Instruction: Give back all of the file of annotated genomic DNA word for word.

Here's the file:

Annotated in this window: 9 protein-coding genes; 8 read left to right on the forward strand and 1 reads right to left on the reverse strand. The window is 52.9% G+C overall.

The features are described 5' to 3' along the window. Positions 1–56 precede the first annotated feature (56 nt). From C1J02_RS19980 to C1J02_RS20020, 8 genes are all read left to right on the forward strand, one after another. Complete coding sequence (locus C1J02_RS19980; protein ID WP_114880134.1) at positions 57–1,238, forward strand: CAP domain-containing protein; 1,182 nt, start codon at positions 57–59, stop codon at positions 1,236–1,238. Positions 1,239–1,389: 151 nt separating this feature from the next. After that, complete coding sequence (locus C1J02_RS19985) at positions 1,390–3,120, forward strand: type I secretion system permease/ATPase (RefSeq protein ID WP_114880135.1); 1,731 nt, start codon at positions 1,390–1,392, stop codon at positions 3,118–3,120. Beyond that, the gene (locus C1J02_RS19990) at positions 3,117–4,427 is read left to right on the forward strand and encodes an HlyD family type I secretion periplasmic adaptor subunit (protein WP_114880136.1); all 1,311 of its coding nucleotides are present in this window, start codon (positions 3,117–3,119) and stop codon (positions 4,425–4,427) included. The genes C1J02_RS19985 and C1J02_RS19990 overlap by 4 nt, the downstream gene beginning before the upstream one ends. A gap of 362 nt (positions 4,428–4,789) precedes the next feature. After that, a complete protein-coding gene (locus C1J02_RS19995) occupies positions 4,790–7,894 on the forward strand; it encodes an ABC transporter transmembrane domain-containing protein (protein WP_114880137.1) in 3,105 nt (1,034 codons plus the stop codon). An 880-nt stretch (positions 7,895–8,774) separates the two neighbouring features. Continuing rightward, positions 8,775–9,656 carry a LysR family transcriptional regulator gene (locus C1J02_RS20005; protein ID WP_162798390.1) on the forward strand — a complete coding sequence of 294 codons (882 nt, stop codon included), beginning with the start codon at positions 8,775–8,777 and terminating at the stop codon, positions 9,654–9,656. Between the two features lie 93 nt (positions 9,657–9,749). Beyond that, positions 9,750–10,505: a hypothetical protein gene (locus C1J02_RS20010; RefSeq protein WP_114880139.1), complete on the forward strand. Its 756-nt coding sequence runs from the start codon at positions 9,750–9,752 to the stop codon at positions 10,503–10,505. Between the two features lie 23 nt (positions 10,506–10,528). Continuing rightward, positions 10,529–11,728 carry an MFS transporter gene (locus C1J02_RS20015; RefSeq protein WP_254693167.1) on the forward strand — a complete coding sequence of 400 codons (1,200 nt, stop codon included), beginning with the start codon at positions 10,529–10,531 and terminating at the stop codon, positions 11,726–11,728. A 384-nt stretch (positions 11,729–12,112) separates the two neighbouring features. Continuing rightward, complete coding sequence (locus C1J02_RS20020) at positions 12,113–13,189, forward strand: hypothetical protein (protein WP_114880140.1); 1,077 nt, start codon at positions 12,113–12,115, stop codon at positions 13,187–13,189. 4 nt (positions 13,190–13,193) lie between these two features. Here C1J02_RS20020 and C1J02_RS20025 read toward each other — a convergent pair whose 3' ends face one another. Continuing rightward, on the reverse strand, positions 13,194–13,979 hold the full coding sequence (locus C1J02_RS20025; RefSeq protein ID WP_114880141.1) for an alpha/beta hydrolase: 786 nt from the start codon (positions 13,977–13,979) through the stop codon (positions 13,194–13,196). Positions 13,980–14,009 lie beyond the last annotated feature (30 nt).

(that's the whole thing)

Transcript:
Annotated in this window: 9 protein-coding genes; 8 read left to right on the forward strand and 1 reads right to left on the reverse strand. The window is 52.9% G+C overall.

The features are described 5' to 3' along the window. Positions 1–56 precede the first annotated feature (56 nt). From C1J02_RS19980 to C1J02_RS20020, 8 genes are all read left to right on the forward strand, one after another. Complete coding sequence (locus C1J02_RS19980; protein ID WP_114880134.1) at positions 57–1,238, forward strand: CAP domain-containing protein; 1,182 nt, start codon at positions 57–59, stop codon at positions 1,236–1,238. Positions 1,239–1,389: 151 nt separating this feature from the next. After that, complete coding sequence (locus C1J02_RS19985) at positions 1,390–3,120, forward strand: type I secretion system permease/ATPase (RefSeq protein ID WP_114880135.1); 1,731 nt, start codon at positions 1,390–1,392, stop codon at positions 3,118–3,120. Beyond that, the gene (locus C1J02_RS19990) at positions 3,117–4,427 is read left to right on the forward strand and encodes an HlyD family type I secretion periplasmic adaptor subunit (protein WP_114880136.1); all 1,311 of its coding nucleotides are present in this window, start codon (positions 3,117–3,119) and stop codon (positions 4,425–4,427) included. The genes C1J02_RS19985 and C1J02_RS19990 overlap by 4 nt, the downstream gene beginning before the upstream one ends. A gap of 362 nt (positions 4,428–4,789) precedes the next feature. After that, a complete protein-coding gene (locus C1J02_RS19995) occupies positions 4,790–7,894 on the forward strand; it encodes an ABC transporter transmembrane domain-containing protein (protein WP_114880137.1) in 3,105 nt (1,034 codons plus the stop codon). An 880-nt stretch (positions 7,895–8,774) separates the two neighbouring features. Continuing rightward, positions 8,775–9,656 carry a LysR family transcriptional regulator gene (locus C1J02_RS20005; protein ID WP_162798390.1) on the forward strand — a complete coding sequence of 294 codons (882 nt, stop codon included), beginning with the start codon at positions 8,775–8,777 and terminating at the stop codon, positions 9,654–9,656. Between the two features lie 93 nt (positions 9,657–9,749). Beyond that, positions 9,750–10,505: a hypothetical protein gene (locus C1J02_RS20010; RefSeq protein WP_114880139.1), complete on the forward strand. Its 756-nt coding sequence runs from the start codon at positions 9,750–9,752 to the stop codon at positions 10,503–10,505. Between the two features lie 23 nt (positions 10,506–10,528). Continuing rightward, positions 10,529–11,728 carry an MFS transporter gene (locus C1J02_RS20015; RefSeq protein WP_254693167.1) on the forward strand — a complete coding sequence of 400 codons (1,200 nt, stop codon included), beginning with the start codon at positions 10,529–10,531 and terminating at the stop codon, positions 11,726–11,728. A 384-nt stretch (positions 11,729–12,112) separates the two neighbouring features. Continuing rightward, complete coding sequence (locus C1J02_RS20020) at positions 12,113–13,189, forward strand: hypothetical protein (protein WP_114880140.1); 1,077 nt, start codon at positions 12,113–12,115, stop codon at positions 13,187–13,189. 4 nt (positions 13,190–13,193) lie between these two features. Here C1J02_RS20020 and C1J02_RS20025 read toward each other — a convergent pair whose 3' ends face one another. Continuing rightward, on the reverse strand, positions 13,194–13,979 hold the full coding sequence (locus C1J02_RS20025; RefSeq protein ID WP_114880141.1) for an alpha/beta hydrolase: 786 nt from the start codon (positions 13,977–13,979) through the stop codon (positions 13,194–13,196). Positions 13,980–14,009 lie beyond the last annotated feature (30 nt).